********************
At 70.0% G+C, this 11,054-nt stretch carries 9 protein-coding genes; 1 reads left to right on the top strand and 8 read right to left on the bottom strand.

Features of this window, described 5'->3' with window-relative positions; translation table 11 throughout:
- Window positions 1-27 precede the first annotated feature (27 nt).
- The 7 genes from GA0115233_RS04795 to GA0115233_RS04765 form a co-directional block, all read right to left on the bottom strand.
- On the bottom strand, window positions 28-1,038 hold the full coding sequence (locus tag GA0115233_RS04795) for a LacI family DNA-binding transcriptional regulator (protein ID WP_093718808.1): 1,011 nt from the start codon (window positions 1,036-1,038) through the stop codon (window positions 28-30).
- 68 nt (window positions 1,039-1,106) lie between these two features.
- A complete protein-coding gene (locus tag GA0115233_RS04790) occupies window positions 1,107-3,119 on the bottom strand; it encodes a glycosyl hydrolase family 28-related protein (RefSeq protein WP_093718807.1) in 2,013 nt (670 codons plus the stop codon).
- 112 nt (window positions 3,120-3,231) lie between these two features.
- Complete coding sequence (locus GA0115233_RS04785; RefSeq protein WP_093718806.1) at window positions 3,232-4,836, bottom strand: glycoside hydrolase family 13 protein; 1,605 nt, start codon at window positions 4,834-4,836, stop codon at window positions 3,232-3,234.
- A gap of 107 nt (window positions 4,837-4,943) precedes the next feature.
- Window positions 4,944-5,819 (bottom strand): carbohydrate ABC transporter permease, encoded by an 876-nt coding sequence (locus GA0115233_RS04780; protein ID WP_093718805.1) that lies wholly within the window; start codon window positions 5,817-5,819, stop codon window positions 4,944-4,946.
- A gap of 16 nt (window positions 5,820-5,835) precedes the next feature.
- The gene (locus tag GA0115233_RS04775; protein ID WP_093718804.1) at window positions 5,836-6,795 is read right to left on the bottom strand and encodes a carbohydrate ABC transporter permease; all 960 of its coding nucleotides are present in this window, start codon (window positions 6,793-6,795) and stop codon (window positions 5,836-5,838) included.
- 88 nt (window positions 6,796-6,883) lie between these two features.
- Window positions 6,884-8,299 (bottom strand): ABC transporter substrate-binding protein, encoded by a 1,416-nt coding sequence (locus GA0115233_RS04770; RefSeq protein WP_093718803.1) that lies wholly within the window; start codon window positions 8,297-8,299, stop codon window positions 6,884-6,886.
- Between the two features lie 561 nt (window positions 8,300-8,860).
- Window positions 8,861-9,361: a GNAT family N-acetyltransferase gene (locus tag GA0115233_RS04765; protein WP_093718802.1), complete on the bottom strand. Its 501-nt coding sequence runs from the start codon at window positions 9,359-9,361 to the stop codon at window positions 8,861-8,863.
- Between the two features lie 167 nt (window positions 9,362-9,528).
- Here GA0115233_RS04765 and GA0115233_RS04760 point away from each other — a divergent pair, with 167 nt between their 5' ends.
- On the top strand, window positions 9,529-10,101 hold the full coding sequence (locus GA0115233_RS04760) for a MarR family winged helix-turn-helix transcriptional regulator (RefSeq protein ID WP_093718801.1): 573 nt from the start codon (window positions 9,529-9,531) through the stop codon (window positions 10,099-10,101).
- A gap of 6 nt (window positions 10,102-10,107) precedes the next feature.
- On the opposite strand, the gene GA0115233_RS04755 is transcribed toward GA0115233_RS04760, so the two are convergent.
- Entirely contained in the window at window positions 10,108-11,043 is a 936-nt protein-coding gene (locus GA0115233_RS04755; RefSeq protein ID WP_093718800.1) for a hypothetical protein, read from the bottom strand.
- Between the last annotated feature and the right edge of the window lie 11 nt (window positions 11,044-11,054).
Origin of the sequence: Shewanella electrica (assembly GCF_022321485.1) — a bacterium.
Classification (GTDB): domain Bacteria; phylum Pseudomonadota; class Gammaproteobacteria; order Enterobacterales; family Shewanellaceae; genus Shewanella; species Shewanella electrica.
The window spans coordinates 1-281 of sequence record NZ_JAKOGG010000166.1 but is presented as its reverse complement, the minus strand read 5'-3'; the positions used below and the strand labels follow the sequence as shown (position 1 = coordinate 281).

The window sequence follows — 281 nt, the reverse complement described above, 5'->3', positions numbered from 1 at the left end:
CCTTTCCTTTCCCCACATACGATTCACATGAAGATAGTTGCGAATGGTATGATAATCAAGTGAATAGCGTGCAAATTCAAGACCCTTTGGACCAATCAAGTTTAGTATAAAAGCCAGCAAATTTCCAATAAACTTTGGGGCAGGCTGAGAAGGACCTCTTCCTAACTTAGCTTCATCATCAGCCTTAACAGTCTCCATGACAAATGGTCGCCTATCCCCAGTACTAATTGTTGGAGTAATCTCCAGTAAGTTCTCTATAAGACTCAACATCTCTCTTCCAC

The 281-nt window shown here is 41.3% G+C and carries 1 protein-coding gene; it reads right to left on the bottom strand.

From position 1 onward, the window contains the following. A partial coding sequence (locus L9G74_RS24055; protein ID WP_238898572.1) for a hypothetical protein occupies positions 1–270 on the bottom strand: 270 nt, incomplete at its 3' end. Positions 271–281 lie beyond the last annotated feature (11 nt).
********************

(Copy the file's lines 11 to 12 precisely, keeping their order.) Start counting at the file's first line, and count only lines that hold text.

- Window positions 4,944-5,819 (bottom strand): carbohydrate ABC transporter permease, encoded by an 876-nt coding sequence (locus GA0115233_RS04780; protein ID WP_093718805.1) that lies wholly within the window; start codon window positions 5,817-5,819, stop codon window positions 4,944-4,946.
- A gap of 16 nt (window positions 5,820-5,835) precedes the next feature.